2011 alds

The Three Best Things About A.J. Burnett’s Outing Last Night

A.J. Burnett.

So, how about that A.J. Burnett? Last night, he helped save the Yankees’ season with a strong outing — one that looks even stronger when compared to what CC Sabathia, the team’s ace, did in Game Three. Obviously, the best news last night was that the Yankees’ season didn’t, you know, end. But what were the most encouraging things about Burnett’s night, in particular?

1. He avoided the patented A.J. Burnett Really Bad Inning, then settled down. Did he get some help from his center fielder to get out of that first inning? You bet he did. But just one Tiger reached base over the next two innings, and he also started throwing strikes when he returned to the mound in the second: After throwing 14 of his first 21 pitches for balls (two of them intentionally), he’d throw ten of his eleven second-inning pitches for strikes.

 2. He gave them just enough length. Joe Girardi had his bullpen up more than once last night, because as promised, Burnett was on a short leash. One wonders how differently this game would have been if the Cory Wades of the world were counted on to eat up some of the most important innings of the year. Instead, Burnett avoided an ultra-early hook, and came within one out of getting through six, which is sort of the magic number for Yankees starters this season. (Worth noting: If this was a regular season game — i.e., if Girardi wasn’t so afraid of pushing his luck — Burnett may very well have pitched even longer.)

3. A potential ALCS start isn’t quite so scary now. Yes, the Yankees intended to use just three starters in the ALDS until the weather made that impossible. But if they win tomorrow, they’d need a fourth starter in the next round anyway. And considering that Phil Hughes has been assigned to the bullpen, and considering that Bartolo Colon (who isn’t even on the roster for this series) finally hit the wall in September, the Yankees would have had little choice but to use Burnett in a potential ALCS anyway. Suddenly, that’s not as terrifying as it was 24 hours ago. If nothing else, last night’s start will do wonders for the mental health of fans in the days leading up to his next start, if the Yankees advance.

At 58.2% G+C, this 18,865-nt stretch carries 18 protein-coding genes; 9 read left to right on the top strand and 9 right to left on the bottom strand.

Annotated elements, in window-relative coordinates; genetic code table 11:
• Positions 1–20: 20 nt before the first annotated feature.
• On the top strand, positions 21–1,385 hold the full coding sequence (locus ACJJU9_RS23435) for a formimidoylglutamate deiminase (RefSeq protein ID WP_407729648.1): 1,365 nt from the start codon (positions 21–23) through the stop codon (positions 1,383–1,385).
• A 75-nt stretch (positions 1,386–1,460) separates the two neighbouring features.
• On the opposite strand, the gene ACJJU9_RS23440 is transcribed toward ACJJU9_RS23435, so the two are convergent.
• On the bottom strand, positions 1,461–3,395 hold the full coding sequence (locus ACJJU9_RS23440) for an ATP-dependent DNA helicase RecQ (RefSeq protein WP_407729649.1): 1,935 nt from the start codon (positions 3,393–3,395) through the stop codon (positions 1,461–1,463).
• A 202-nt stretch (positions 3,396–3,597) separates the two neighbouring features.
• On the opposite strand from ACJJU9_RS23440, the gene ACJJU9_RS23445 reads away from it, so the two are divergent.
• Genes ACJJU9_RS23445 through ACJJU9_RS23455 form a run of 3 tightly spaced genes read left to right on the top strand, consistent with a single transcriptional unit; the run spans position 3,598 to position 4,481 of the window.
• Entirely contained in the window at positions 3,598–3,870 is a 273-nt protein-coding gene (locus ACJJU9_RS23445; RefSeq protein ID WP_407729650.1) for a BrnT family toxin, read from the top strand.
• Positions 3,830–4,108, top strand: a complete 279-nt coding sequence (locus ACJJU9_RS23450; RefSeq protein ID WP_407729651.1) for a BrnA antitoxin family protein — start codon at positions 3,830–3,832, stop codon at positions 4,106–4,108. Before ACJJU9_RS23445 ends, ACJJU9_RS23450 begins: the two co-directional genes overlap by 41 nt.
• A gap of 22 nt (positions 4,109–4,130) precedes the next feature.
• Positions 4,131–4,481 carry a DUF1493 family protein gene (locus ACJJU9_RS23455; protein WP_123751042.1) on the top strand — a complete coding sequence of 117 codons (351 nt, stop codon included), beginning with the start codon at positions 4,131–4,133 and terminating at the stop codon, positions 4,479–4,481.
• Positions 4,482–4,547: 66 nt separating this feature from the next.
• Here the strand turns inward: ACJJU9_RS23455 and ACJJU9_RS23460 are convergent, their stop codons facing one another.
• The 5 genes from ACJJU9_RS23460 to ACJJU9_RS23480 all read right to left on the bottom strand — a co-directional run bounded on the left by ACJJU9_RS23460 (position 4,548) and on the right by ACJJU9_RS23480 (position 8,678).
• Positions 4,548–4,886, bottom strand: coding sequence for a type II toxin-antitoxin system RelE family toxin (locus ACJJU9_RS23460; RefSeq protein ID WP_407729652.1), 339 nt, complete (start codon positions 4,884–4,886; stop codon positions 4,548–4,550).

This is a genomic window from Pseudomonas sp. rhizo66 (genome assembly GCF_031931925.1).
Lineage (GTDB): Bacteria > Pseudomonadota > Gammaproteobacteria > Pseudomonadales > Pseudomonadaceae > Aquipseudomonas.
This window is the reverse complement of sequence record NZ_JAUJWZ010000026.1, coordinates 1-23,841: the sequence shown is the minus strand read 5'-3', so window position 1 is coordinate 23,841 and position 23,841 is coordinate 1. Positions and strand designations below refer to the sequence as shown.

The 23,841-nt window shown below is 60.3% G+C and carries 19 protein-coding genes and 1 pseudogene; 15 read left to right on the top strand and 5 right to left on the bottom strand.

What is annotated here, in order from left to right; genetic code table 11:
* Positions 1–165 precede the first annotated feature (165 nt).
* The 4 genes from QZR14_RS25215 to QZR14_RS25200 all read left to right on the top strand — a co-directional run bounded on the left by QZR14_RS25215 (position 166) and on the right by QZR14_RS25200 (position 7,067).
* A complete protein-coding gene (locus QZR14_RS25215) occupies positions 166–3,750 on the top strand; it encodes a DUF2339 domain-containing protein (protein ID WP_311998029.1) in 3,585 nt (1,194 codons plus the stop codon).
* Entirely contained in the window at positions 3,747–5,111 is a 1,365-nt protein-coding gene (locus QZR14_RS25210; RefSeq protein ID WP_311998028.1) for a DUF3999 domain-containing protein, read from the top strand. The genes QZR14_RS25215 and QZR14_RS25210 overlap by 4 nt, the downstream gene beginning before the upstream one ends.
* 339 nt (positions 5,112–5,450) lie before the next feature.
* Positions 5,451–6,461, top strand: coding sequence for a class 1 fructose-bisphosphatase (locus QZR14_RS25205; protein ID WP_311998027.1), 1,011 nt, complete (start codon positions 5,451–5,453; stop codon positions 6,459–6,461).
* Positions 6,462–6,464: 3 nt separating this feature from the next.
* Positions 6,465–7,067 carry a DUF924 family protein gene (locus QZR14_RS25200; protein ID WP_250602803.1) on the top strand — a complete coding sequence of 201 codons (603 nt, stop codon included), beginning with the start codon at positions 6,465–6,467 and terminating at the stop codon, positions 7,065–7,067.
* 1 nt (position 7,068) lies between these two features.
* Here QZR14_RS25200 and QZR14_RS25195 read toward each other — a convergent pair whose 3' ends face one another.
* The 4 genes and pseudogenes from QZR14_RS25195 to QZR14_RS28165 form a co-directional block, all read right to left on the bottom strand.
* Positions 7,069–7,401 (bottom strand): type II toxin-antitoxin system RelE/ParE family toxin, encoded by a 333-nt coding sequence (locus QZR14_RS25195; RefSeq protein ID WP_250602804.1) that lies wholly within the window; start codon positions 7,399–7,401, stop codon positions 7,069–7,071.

There’s also this:  If Burnett had lost, and especially if he’d lost in an ugly fashion, and especially if his outing in that loss ended with a first-inning inside-the-park grand slam (a scenario worse than anything we’d feared heading into the game), it would have been an awfully long off-season. Given the build-up to this start, we’re not sure how he’d have recovered from being the goat in the game in which the Yankees were eliminated. Look, five and two thirds innings doesn’t change what’s already been done this year and last, and doesn’t mean his next start will be just as strong, whether that comes next week or next April. But Burnett badly needed to remind folks that he’s still capable of pitching well in a big situation, and last night, he did. He proved his doubters wrong, and surely his doubters couldn’t be happier about it.

He also made sure to recognize the guy who stood by him all along. Via the Times:

Burnett also gave Girardi, his most ardent supporter during his tenure with the Yankees, a little pat on his backside with his glove.

“That’s probably the first time I’ve ever smacked a manager on the butt,” Burnett said. “I didn’t know I did it. It was probably a little thank you for all the stuff he’s done for me.” 

Finally, though, Yankees fans have a reason to say thank you to Burnett. Should you see him outside Yankee Stadium tomorrow, however, we’d advise not to show your thanks with a smack on the butt. A simple “way to go, A.J.” will do the trick.

Three Things About A.J. Burnett’s Outing